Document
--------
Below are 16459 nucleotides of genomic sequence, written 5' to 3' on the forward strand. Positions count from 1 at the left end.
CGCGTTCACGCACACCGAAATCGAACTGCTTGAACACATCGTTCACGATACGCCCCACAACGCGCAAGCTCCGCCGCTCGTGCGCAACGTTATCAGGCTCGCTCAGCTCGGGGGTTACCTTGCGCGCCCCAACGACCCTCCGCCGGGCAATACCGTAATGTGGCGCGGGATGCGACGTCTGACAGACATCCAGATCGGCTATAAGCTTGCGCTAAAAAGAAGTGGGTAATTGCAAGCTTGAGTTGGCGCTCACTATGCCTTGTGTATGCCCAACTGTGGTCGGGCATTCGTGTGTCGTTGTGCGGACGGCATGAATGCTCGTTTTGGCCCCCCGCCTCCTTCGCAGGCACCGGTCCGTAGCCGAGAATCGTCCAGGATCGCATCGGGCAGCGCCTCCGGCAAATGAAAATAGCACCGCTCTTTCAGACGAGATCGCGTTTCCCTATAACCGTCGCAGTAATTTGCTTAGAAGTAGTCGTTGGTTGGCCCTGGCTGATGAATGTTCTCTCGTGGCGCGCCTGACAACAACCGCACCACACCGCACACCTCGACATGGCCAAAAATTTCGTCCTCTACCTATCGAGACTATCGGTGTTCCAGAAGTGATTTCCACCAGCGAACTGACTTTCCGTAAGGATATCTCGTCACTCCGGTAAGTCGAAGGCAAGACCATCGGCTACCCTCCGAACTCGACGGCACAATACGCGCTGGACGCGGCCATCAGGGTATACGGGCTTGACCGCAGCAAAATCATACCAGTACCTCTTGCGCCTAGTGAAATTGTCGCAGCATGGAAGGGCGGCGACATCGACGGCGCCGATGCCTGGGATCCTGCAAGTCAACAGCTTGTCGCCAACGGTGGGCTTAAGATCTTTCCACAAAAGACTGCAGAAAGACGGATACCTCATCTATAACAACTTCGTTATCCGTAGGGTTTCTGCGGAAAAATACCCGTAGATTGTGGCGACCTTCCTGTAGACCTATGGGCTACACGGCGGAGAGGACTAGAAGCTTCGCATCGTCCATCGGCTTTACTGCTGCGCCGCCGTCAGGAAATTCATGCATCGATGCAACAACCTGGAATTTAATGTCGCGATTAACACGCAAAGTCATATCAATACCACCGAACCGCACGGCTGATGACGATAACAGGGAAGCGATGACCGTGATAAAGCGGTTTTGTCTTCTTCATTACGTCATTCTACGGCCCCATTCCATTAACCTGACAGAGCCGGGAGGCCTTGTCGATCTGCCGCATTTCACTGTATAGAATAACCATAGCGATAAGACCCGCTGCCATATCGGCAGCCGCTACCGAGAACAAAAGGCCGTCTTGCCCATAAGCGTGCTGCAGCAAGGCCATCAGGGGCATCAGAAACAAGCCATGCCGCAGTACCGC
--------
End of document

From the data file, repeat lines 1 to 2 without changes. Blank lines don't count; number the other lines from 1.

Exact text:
Below are 16459 nucleotides of genomic sequence, written 5' to 3' on the forward strand. Positions count from 1 at the left end.
CGCGTTCACGCACACCGAAATCGAACTGCTTGAACACATCGTTCACGATACGCCCCACAACGCGCAAGCTCCGCCGCTCGTGCGCAACGTTATCAGGCTCGCTCAGCTCGGGGGTTACCTTGCGCGCCCCAACGACCCTCCGCCGGGCAATACCGTAATGTGGCGCGGGATGCGACGTCTGACAGACATCCAGATCGGCTATAAGCTTGCGCTAAAAAGAAGTGGGTAATTGCAAGCTTGAGTTGGCGCTCACTATGCCTTGTGTATGCCCAACTGTGGTCGGGCATTCGTGTGTCGTTGTGCGGACGGCATGAATGCTCGTTTTGGCCCCCCGCCTCCTTCGCAGGCACCGGTCCGTAGCCGAGAATCGTCCAGGATCGCATCGGGCAGCGCCTCCGGCAAATGAAAATAGCACCGCTCTTTCAGACGAGATCGCGTTTCCCTATAACCGTCGCAGTAATTTGCTTAGAAGTAGTCGTTGGTTGGCCCTGGCTGATGAATGTTCTCTCGTGGCGCGCCTGACAACAACCGCACCACACCGCACACCTCGACATGGCCAAAAATTTCGTCCTCTACCTATCGAGACTATCGGTGTTCCAGAAGTGATTTCCACCAGCGAACTGACTTTCCGTAAGGATATCTCGTCACTCCGGTAAGTCGAAGGCAAGACCATCGGCTACCCTCCGAACTCGACGGCACAATACGCGCTGGACGCGGCCATCAGGGTATACGGGCTTGACCGCAGCAAAATCATACCAGTACCTCTTGCGCCTAGTGAAATTGTCGCAGCATGGAAGGGCGGCGACATCGACGGCGCCGATGCCTGGGATCCTGCAAGTCAACAGCTTGTCGCCAACGGTGGGCTTAAGATCTTTCCACAAAAGACTGCAGAAAGACGGATACCTCATCTATAACAACTTCGTTATCCGTAGGGTTTCTGCGGAAAAATACCCGTAGATTGTGGCGACCTTCCTGTAGACCTATGGGCTACACGGCGGAGAGGACTAGAAGCTTCGCATCGTCCATCGGCTTTACTGCTGCGCCGCCGTCAGGAAATTCATGCATCGATGCAACAACCTGGAATTTAATGTCGCGATTAACACGCAAAGTCATATCAATACCACCGAACCGCACGGCTGATGACGATAACAGGGAAGCGATGACCGTGATAAAGCGGTTTTGTCTTCTTCATTACGTCATTCTACGGCCCCATTCCATTAACCTGACAGAGCCGGGAGGCCTTGTCGATCTGCCGCATTTCACTGTATAGAATAACCATAGCGATAAGACCCGCTGCCATATCGGCAGCCGCTACCGAGAACAAAAGGCCGTCTTGCCCATAAGCGTGCTGCAGCAAGGCCATCAGGGGCATCAGAAACAAGCCATGCCGCAGTACCGC